Activists unfurled a “Strike MoMA” banner at a courtyard in the museum and projected protest messages on the museum’s facade after dark.
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When Strike MoMA activists arrived at Manhattan’s Urban Plaza on the afternoon of Friday, June 11, their usual gathering spot in front of the Museum of Modern Art had been fenced off on both sides. Undeterred by the unexpected barricade, more than 200 demonstrators marched toward MoMA’s entrance.(A lobby attendant at the building adjacent to the plaza, owned by Paramount Group, told Hyperallergic that the fencing was erected due to construction work and was unrelated to the planned protest.) At the museum’s doors,they began their final action in a 10-week series of efforts to expose toxic philanthropy and advocate for institutional reform.
The months-longStrike MoMA campaign has been led by the International Imagination of Anti-National Anti-Imperialist Feelings (IIAAF), a coalition of diverse activist and artist groups. By exposing the unscrupuloussources of wealth of several MoMA trustees, the strikers have shed light on human rights violations and environmental crises around the world, from toxic mining in Latin America to lethal Israeli strikes on Gaza.
At the core of the new movement is the concept of “interconnected struggles”: oppressed peoples’ shared experiences of apartheid, settler violence, environmental degradation, and imperialist intervention. In recent actions, the group has focused on the intertwined plights of Colombia and Palestine, nations under siege by militaries heavily funded by Western powers. Through writings, research, and online discussions, the activists also sought to change the conversation around museum funding and imagine a future wherein institutions like MoMA are not beholden to billionaire donors.
Alongside the weekly protests and teach-ins, the group Artists For a Post-MoMA future has carried out several online interventions, including a mock MoMA website satirizing its board members and announcing fictional exhibitions such as Modern Masters: Prison Slavery, Policing and Border Detention. Earlier this week, the group nominated MoMA as an “at-risk cultural heritage site” to the World Monuments Fund, arguing that “the well-being of the artworks inside the building is made possible by the discomfort and death of others we do not see.” Artist Michael Rakowitz, who is active in the group, has posted a series of satirical videos in the character of Edvard Munch’s “The Scream,” a painting in the collection of MoMA trustee Leon Black. The financier recently stepped down from his role as chairman of the board in the wake of several scandals, including his financial ties to convicted sex offender Jeffrey Epstein and connections to Constellis, a private security firm tied to the killings of Iraqi civilians.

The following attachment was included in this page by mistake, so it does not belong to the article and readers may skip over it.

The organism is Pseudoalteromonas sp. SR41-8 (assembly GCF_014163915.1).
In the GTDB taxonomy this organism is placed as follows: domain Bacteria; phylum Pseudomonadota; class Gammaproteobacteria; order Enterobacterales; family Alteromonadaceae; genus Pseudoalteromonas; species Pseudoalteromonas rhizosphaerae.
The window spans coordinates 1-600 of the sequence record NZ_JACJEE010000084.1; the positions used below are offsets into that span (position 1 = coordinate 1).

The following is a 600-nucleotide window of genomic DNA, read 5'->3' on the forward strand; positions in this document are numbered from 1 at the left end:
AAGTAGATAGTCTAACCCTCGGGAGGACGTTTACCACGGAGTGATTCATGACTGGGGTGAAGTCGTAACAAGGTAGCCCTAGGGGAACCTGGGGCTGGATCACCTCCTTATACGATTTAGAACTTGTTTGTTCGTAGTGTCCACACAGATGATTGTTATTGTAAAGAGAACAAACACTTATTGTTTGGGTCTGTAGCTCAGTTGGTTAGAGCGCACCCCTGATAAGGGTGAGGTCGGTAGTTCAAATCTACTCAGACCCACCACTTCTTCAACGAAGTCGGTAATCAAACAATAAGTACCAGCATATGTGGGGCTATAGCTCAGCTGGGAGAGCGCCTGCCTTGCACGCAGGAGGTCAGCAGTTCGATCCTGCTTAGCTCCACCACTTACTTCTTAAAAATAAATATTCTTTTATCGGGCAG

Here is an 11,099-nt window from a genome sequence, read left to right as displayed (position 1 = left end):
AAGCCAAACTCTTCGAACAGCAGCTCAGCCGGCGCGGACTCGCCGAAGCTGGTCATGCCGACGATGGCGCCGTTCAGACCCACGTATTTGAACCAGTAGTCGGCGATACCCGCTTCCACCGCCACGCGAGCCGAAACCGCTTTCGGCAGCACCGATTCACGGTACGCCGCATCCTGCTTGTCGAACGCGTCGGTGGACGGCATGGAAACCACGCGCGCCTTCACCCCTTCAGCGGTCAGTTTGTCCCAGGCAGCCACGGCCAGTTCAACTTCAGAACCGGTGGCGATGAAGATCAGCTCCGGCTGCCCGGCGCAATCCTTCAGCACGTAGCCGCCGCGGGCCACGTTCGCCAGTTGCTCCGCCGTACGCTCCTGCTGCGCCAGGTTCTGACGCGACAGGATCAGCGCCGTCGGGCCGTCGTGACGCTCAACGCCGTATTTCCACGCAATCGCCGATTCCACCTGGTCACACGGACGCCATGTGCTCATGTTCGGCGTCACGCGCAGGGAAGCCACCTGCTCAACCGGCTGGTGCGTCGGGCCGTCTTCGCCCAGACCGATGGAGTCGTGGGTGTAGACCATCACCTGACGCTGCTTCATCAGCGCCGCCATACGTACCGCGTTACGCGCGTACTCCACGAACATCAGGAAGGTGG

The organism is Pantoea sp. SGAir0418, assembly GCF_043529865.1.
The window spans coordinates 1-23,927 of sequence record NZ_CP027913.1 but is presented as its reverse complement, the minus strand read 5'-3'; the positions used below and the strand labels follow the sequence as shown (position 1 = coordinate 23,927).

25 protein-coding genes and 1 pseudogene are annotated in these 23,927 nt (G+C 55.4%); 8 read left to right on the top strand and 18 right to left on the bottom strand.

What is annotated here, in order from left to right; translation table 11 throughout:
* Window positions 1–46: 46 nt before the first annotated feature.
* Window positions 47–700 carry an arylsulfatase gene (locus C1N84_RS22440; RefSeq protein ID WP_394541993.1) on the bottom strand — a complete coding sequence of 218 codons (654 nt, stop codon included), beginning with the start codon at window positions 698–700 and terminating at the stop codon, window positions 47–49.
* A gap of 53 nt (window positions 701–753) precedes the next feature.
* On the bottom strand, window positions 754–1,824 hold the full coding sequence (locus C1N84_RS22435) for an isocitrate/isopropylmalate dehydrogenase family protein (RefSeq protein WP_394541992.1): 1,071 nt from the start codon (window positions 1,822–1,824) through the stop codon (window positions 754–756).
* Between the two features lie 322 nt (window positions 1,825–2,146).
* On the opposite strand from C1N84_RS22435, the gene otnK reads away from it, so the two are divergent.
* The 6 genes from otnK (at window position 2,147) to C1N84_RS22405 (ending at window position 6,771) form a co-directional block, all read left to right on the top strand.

Around 4pm, a swarm of activists huddled in front of the glass doors of the museum, where speakers kicked off the action with speeches about conflicts in Colombia and the Dominican Republic. They chanted “Out, Barrick Gold” — referring to the multinational mining company where Gustavo Cisneros, husband of MoMA trustee Patricia Phelps de Cisneros, sits on the board of directors. The couple may be best known for their patronage of Latin American artists, butBronx activists Sandy Placido and Manny Roa amplified the Cisneros’s ties to the Pueblo Viejo mine in the Dominican Republic, one of the largest gold mines in the world, which locals say has contaminated groundwater, air, and soil. (Barrick Gold has not responded to Hyperallergic’s repeated requests for comment.)
“El agua es un tesoro, que vale más que el oro,” chanted the group — “Water is a treasure worth more than gold.”
Inside the museum, the atmosphere was tense as the protesters blocked the entrance outside. MoMA staffers were on high alert, but a group of five activists managed to sneak in a large Strike MoMA banner and unfurl it at the museum’s Abby Aldrich Rockefeller Sculpture Garden. The protesters later told Hyperallergic that they were escorted out of the museum when they tried to unfold the banner inside the galleries. (MoMA has not responded to Hyperallergic’s repeated requests for comment.)
Visitors mostly abandoned the art displays to record the spectacle at the entrance with their phones. Hyperallergic spoke with several patrons who were split on their opinions about the protest.
“This gives me doses of anxiety,” said Angelis,a MoMA member from New Jersey. “They have no right to impinge on my moment.”
“If you nitpick on any organization, you’ll find these conflicts of interest but what does it have to do with me?” continued Angelis, a former journalist. “Am I going to stop coming to the museum because a board member is involved in something that these protesters think is unethical? I don’t even care about the board. I come for the art.”
Her husband, who asked to remain anonymous, had a different view. “Bad donors should be kicked out of the board,” he said.
Thomas Lozada, a Bangkok-based architect visiting the city, sympathized with the protesters but disagreed with their tactics. “The cause certainly holds merit but they shouldn’t be blocking people from entering the museum,” he said.
Roni and Malka, a couple from Israel who were visiting their daughter, a student in Boston, shared their feelings about the Palestinian flags that were being waved outside the museum.